Getting up to speed with automation

More than 50 manufacturing companies visited the IfM last week. A mix of SMEs and multinationals, they were all there to learn how automation can help grow their businesses, improve their productivity and create better working environments for their staff.

At the half-day event, experts from the IfM explained how to get the best out of automation and, crucially, how to avoid making expensive mistakes. Delegates also had a tour of the IfM’s robot lab where researchers design and test new automation systems.


Alan Thorne, Technical Officer for the IfM’s Distributed Information and Automation Laboratory said: “Companies are coming to us all the time saying that they need to increase production or launch new products or that they are having problems with quality. They know that automation is the answer but are nervous about making the wrong decisions, particularly as the technology is moving so fast. Companies need to be confident that they are investing their money wisely. At the IfM we have developed a structured approach which starts by assessing where companies are now, then takes them through a decision-making process about which parts of their operation would really benefit from automation and what is the best way to go about it.”


The event was sponsored by the Lloyds Banking Group. Its UK Head of Manufacturing for SMEs, David Atkinson, said: “Manufacturing plays a vital part in the UK economy, accounting for half our exports. The impact of technology has accelerated over the last few years and SMEs in particular need to start planning their automation strategies now if they are to benefit from all the opportunities these advances can bring.”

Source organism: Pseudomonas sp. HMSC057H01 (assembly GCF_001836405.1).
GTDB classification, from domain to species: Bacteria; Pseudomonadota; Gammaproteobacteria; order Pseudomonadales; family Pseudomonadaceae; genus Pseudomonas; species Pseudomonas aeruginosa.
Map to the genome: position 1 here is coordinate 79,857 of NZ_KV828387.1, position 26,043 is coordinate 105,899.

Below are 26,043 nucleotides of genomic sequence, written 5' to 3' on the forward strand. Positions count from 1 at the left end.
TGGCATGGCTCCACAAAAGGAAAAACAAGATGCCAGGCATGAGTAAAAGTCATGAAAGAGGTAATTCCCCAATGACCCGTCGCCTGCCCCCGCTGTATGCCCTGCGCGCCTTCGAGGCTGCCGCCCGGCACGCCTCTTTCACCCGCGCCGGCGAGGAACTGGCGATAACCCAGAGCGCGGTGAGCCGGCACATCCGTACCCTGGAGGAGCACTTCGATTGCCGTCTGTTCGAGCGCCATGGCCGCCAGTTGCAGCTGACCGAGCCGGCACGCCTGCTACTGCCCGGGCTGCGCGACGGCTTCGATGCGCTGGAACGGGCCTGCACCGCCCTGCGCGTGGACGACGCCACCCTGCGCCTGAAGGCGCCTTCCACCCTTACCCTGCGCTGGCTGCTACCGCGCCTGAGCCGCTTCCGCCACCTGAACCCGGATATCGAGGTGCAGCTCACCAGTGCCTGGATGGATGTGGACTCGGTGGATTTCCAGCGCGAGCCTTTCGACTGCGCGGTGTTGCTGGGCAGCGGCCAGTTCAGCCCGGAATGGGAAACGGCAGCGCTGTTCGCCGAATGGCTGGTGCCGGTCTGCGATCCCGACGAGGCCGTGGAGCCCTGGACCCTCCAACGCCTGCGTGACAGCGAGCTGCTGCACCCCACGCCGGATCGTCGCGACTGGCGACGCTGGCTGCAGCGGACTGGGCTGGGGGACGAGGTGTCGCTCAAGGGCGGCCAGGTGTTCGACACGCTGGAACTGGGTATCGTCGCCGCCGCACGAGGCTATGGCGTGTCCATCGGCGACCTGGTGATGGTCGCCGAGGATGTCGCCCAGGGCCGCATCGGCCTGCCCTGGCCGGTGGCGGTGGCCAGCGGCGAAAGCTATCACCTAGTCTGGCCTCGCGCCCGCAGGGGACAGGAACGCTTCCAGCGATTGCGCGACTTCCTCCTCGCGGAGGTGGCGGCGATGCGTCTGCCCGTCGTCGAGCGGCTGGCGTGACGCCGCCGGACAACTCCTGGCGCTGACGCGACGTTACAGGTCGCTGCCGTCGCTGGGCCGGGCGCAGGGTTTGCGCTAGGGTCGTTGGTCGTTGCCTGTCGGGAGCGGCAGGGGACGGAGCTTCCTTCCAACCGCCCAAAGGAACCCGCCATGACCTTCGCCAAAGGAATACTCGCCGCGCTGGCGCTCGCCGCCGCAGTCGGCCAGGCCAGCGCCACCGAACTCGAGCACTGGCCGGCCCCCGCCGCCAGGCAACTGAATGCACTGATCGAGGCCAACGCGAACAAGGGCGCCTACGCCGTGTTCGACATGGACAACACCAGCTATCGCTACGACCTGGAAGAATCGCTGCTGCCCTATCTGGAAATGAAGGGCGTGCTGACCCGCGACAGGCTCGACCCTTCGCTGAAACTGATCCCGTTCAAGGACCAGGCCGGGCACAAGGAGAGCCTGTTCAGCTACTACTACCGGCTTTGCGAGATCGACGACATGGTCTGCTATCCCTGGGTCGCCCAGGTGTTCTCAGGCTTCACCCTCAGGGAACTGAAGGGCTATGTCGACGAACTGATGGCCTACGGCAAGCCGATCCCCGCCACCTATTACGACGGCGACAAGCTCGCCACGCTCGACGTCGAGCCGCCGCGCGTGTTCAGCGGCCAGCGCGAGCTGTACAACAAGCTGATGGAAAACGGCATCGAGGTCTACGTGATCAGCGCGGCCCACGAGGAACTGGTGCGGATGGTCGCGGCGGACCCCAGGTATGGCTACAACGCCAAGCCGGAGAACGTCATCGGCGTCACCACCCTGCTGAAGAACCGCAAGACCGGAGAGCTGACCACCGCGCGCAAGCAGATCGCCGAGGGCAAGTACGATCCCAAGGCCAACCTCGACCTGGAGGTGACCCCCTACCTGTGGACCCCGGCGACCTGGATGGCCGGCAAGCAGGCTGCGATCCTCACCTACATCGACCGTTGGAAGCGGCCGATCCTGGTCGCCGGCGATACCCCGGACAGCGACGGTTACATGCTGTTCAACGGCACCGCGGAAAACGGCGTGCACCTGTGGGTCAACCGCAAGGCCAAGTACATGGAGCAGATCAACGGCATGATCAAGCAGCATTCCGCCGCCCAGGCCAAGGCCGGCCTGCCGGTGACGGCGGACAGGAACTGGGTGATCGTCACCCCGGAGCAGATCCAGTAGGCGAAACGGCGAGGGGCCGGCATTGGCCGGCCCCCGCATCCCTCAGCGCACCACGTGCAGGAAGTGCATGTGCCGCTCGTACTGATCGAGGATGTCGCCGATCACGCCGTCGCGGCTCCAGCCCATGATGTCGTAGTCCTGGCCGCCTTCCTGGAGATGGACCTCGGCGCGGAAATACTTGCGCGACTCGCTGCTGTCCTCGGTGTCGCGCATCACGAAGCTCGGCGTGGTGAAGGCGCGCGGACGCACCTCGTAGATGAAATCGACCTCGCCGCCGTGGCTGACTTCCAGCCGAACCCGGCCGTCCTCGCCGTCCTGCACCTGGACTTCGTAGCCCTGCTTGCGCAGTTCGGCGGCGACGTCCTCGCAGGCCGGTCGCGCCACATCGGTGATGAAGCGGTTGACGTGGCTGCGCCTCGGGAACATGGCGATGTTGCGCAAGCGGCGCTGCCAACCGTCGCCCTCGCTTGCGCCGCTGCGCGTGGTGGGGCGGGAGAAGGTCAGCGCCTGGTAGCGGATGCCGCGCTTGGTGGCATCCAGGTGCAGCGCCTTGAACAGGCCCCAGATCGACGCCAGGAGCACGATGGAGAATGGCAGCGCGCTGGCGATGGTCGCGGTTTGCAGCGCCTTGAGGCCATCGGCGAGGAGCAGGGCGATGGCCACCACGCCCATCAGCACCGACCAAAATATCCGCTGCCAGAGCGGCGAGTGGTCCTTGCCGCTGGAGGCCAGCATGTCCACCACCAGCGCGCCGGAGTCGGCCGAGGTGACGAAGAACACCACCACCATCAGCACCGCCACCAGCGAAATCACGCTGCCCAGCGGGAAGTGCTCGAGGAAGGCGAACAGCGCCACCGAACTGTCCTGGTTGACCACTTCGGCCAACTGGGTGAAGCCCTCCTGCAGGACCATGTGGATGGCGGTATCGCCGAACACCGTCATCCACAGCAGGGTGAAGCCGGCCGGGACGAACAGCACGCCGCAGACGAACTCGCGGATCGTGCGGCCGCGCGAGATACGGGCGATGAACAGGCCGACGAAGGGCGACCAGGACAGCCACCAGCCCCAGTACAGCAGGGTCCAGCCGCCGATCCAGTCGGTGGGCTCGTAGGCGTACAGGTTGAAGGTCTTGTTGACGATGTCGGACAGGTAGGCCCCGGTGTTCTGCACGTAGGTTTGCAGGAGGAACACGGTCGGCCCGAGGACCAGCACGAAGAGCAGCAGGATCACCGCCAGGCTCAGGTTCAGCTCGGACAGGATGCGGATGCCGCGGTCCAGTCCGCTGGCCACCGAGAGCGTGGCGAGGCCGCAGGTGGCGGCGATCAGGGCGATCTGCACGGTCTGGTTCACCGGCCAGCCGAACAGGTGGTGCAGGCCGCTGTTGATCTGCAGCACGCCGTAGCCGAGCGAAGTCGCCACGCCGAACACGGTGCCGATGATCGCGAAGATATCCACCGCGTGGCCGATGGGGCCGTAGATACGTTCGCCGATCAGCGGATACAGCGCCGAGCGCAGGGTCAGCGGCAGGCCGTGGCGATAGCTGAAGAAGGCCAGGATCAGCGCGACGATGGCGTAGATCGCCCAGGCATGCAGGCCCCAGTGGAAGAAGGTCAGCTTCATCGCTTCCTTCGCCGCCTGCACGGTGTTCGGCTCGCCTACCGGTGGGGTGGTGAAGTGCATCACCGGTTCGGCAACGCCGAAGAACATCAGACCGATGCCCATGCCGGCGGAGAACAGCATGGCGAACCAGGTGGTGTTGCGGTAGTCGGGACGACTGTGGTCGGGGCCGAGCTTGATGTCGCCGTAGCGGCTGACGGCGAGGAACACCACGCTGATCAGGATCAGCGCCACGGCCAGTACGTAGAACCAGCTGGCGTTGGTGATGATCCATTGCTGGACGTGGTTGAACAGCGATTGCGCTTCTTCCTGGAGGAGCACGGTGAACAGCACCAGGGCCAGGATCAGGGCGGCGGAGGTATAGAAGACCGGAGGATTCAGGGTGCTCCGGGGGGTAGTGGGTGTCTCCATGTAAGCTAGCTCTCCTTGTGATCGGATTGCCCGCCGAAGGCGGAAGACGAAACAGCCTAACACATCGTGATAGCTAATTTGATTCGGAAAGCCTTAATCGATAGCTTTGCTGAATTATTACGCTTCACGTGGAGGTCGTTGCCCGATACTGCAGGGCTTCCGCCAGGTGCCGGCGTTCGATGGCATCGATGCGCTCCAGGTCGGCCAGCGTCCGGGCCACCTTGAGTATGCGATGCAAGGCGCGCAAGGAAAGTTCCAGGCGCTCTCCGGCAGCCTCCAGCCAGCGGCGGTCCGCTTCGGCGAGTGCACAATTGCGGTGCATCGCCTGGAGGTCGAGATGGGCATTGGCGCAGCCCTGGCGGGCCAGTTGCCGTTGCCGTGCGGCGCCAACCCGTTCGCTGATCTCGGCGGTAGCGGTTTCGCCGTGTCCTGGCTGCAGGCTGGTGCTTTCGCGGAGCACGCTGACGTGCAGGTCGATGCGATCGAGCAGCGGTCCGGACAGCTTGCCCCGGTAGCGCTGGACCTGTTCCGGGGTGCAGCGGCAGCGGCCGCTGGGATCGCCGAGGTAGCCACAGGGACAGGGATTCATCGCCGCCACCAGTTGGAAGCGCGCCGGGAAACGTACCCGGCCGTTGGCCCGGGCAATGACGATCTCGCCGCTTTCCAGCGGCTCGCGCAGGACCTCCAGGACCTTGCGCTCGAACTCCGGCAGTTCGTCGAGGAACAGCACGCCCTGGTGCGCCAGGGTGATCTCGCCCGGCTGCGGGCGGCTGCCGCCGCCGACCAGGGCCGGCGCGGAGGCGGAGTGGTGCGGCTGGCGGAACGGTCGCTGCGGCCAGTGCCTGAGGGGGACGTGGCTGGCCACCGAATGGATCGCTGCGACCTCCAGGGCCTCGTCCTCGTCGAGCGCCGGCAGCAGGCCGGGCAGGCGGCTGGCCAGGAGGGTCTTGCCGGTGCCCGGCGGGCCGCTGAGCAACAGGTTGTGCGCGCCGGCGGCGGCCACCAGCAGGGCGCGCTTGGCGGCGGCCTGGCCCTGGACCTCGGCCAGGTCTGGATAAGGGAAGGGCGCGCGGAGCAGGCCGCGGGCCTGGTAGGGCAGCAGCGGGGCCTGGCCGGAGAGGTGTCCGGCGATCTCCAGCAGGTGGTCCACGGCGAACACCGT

A number of equipment suppliers were also on hand, talking about and demonstrating these new technologies. These included robots that can ‘see’ and ‘feel’ so that they can pick things out of bins, for example, or if they are sanding a product they can sense when to stop. Other robots have been developed specifically so they can work safely alongside their human colleagues. 


The morning ended with a discussion about the future of manufacturing and how new developments such as the internet of things, big data and industry 4.0 are transforming the manufacturing landscape.


For more information about the Distributed Information and Automation Laboratory, please visit here.

Date published

3 February 2016

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